3 Ways HGTV’s ‘Cheap Old Houses’ Changes Up Renovation Reality Cliches
HGTV fans can’t stop talking about Cheap Old Houses, one of the newest shows on the network. The series follows Elizabeth and Ethan Finkelstein as they tour incredibly low-priced properties across the country. These historic gems often require extensive renovations, but with listing prices under $150,000, the effort is almost always worth it.
The show was inspired by the couple’s popular Instagram account by the same name. Cheap Old Houses on HGTV is debuting with 10 episodes that manage to reinvent the tried-and-true concept of the renovation reality show.
‘Cheap Old Houses’ is all about preserving a home’s history
Ripping out old, ugly cabinets and installing brand-new hardwood floors is the expensive yet simple way to do a renovation. On Cheap Old Houses, those tactics are abandoned in favor of preserving the histories.
One major difference the Cheap Old Houses hosts have is they don’t tackle renovations on the show. Instead, they tour houses for sale and imagine what type of restorations would suit each property. The Finkelsteins never advocate for brand new stuff but would much rather restore what’s already there.
The HGTV hosts believe each house is unique
The Cheap Old Houses stars don’t advocate a one-size-fits-all approach to renovating. “What you can do in an old house really depends on the house that you have,” Elizabeth told Real Simple. “There are so many different types of old houses, and each one is a unique item, so it’s all about listening to feedback from your particular house.”
In the first episode, the HGTV hosts discovered the original front door hidden in storage. They also recommended refurbishing the Victorian era pocket doors instead of tearing down walls and creating an open concept like some other renovators might.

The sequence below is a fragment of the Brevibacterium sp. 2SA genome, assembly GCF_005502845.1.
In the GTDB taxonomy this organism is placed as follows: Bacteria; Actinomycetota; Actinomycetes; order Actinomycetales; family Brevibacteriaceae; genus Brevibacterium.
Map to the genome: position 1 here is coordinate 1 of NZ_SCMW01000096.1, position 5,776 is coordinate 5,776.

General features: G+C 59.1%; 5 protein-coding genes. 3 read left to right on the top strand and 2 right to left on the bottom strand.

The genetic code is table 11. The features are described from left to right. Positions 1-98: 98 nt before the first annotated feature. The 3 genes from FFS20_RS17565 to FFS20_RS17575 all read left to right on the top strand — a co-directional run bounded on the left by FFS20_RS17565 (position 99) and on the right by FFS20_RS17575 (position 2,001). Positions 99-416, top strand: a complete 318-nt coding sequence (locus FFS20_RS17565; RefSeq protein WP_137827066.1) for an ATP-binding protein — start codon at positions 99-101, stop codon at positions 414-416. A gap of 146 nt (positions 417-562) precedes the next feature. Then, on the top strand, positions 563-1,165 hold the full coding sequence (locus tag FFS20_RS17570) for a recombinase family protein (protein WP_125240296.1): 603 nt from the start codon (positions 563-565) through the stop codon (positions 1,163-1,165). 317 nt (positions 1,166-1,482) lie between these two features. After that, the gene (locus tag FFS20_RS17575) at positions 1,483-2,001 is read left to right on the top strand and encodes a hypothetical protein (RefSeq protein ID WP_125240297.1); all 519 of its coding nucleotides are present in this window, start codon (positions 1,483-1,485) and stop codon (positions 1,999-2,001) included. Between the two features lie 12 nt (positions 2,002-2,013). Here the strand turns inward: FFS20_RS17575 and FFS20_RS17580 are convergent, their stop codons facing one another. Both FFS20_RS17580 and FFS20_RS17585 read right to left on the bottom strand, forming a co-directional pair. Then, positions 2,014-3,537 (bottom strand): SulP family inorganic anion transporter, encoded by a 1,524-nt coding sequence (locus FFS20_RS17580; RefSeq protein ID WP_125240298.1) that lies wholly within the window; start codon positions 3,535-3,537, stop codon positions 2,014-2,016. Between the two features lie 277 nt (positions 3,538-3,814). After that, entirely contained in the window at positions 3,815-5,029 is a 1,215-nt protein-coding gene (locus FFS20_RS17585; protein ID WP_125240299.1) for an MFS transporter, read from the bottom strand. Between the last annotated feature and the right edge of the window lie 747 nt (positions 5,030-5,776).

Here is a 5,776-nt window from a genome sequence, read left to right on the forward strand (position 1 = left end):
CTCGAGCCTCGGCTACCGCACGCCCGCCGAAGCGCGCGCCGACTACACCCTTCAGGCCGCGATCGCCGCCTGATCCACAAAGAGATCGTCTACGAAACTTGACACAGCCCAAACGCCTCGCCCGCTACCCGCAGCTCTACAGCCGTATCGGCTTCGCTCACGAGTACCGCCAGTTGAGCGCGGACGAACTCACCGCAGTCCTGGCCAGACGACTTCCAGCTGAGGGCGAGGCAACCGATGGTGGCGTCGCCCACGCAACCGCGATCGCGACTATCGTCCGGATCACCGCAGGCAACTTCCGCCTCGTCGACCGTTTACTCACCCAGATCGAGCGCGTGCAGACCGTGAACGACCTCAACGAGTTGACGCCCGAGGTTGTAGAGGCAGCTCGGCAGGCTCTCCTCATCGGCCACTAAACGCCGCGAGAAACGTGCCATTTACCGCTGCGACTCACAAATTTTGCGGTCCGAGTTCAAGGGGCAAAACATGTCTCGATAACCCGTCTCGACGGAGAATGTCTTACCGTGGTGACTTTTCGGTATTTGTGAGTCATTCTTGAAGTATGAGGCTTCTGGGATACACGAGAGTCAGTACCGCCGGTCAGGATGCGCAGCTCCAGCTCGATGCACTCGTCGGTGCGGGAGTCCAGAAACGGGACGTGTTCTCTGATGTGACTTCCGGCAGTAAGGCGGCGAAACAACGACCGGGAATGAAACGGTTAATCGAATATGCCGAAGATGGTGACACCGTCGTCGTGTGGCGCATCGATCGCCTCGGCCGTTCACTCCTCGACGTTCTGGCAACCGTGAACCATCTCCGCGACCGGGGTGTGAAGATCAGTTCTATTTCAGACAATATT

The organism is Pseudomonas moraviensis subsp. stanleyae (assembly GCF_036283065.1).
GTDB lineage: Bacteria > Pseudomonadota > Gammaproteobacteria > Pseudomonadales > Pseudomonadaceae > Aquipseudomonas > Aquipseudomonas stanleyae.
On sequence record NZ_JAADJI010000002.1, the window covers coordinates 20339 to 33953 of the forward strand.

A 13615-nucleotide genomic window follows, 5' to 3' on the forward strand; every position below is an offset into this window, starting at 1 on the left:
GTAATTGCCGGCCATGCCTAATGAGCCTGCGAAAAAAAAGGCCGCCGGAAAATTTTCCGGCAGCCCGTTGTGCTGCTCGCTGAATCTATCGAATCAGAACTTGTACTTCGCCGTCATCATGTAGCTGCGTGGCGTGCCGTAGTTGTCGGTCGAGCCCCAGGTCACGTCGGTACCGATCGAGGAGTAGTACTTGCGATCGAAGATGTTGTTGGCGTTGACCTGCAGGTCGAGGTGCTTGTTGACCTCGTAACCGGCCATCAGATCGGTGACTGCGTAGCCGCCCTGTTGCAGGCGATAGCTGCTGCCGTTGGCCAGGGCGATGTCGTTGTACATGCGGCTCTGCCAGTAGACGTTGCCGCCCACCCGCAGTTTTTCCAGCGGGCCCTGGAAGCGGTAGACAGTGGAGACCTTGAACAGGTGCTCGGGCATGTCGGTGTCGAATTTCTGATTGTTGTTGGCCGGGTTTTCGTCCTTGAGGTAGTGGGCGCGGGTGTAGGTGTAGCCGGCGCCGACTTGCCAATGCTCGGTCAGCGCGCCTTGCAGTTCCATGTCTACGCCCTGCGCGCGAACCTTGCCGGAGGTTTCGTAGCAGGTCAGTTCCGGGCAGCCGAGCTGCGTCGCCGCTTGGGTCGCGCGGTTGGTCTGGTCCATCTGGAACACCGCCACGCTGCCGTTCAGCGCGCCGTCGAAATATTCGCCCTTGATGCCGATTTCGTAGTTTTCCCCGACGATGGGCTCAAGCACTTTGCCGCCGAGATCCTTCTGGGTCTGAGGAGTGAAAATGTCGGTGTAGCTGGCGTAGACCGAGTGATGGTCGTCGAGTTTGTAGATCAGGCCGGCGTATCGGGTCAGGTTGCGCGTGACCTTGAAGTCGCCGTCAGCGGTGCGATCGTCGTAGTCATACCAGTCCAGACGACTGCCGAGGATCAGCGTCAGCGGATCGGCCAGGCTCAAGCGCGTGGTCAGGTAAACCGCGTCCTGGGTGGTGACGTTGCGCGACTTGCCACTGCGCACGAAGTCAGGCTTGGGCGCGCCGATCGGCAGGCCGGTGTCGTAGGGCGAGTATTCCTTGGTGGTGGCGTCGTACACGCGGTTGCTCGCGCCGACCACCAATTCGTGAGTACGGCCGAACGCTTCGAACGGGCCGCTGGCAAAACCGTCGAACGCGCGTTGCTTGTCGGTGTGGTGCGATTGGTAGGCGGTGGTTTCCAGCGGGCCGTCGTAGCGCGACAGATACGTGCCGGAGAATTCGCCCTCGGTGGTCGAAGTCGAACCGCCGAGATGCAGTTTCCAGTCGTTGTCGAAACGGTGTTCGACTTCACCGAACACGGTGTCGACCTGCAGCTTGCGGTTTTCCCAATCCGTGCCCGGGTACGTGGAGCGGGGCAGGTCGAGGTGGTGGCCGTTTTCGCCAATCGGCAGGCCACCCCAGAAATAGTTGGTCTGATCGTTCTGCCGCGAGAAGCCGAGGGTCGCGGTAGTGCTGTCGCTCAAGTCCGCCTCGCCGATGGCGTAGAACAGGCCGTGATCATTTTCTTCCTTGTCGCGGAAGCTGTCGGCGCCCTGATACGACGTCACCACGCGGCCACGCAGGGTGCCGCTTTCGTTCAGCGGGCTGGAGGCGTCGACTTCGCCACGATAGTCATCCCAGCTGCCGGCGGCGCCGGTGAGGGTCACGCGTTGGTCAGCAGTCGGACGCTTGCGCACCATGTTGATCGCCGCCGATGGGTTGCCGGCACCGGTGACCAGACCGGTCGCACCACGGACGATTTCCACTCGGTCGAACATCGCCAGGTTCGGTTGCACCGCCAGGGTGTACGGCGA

‘Cheap Old Houses’ hosts say patience is key
It can be tempting to start renovations right away. However, the Finkelsteins insist that a home improvement project will benefit from a bit of patience and thoughtful planning.
“We really preach the idea of slow restoration and anyone restoring an old house the right way will live with it and understand its quirks for a while before getting in and digging it up,” Elizabeth told Real Simple.
“When we moved into our house, I had an idea of what I wanted my kitchen to be and if we had had the money to do it right away, I probably would have done it wrong,” she continued. “But having lived in that house for as long as we have, I’m not fighting with that now. I know what the house is; I know that it always had a small kitchen, and a small kitchen is perfect for the house.”
They think old home trends will become new again
Modern renovators are still loving the modern farmhouse aesthetic. But the Cheap Old Houses hosts insist quirky, older styles will make a comeback.
For example, they fell in love with an all-pink bathroom in one early episode of the show. “A lot of people would probably go in and be like, ‘this is outdated,’ and take it out,” Elizabeth says of the room. “And we hope that this show encourages people to think beyond that a little bit, and understand why things are the way they are, and why that bathroom is so significant to the world.”
Catch new episodes of Cheap Old Houses on HGTV Monday nights at 9 p.m.